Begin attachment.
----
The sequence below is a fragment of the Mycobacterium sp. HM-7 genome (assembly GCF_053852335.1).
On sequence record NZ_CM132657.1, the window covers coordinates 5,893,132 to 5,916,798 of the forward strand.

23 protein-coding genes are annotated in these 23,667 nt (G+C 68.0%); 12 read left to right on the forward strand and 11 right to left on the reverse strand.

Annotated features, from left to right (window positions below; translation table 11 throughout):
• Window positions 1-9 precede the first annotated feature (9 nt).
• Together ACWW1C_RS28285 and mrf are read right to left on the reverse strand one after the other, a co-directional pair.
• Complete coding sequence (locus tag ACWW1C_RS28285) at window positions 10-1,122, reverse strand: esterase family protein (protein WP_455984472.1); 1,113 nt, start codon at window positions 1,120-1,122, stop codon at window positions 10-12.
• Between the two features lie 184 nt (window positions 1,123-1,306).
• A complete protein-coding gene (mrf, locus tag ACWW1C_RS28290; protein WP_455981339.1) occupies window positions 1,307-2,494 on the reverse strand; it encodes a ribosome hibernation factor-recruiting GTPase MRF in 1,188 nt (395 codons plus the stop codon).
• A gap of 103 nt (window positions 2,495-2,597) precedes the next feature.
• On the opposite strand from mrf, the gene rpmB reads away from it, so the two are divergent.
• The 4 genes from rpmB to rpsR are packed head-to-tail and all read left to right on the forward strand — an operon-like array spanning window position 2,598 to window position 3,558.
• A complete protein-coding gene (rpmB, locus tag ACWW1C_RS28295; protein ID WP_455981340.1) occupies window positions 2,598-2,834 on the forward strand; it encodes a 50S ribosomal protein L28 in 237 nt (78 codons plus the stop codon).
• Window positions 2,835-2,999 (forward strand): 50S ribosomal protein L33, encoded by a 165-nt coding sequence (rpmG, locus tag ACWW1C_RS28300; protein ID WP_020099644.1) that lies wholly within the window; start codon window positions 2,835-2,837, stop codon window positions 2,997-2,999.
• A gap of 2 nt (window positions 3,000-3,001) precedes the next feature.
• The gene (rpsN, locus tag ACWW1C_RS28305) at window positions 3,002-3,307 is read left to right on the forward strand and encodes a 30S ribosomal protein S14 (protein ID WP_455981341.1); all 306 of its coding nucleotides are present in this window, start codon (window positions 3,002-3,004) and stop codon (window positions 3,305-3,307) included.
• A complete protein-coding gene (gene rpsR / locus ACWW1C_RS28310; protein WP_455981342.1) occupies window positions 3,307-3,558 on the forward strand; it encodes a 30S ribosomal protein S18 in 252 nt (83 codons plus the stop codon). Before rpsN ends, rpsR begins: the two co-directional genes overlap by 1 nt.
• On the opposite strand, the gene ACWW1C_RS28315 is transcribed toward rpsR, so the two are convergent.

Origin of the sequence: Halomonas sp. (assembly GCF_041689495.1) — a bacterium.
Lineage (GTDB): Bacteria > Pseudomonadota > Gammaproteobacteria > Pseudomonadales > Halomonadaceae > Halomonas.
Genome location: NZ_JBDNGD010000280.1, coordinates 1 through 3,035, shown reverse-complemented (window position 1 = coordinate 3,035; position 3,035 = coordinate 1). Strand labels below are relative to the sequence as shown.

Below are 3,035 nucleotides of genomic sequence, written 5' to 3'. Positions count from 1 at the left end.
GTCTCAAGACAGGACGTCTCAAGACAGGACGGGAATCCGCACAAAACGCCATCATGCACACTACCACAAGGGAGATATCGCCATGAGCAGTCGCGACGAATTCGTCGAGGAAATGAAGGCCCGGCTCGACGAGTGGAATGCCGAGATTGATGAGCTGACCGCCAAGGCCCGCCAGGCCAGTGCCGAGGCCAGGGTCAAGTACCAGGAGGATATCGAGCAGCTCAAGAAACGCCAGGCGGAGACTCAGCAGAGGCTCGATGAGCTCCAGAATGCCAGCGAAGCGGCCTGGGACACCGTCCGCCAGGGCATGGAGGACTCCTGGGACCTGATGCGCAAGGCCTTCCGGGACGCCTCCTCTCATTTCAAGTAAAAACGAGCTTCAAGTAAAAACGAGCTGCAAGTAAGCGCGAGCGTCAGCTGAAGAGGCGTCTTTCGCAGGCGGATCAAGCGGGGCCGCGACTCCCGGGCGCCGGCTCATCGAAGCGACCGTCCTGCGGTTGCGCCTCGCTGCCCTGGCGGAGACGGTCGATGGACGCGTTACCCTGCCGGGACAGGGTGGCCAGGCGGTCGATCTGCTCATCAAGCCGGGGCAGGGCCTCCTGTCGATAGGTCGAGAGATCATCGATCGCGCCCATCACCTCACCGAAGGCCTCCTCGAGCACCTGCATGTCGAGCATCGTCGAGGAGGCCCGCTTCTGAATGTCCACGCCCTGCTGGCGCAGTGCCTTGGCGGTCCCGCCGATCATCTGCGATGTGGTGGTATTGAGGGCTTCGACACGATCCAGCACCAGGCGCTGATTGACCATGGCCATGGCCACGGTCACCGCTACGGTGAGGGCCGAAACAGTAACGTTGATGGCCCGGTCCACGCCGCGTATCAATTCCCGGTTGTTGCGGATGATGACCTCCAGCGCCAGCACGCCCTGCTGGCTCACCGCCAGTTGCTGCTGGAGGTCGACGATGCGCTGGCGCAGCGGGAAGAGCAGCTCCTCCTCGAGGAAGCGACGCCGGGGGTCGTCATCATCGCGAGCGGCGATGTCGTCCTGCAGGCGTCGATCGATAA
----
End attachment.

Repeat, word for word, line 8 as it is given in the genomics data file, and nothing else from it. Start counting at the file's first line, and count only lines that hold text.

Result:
• Between the two features lie 184 nt (window positions 1,123-1,306).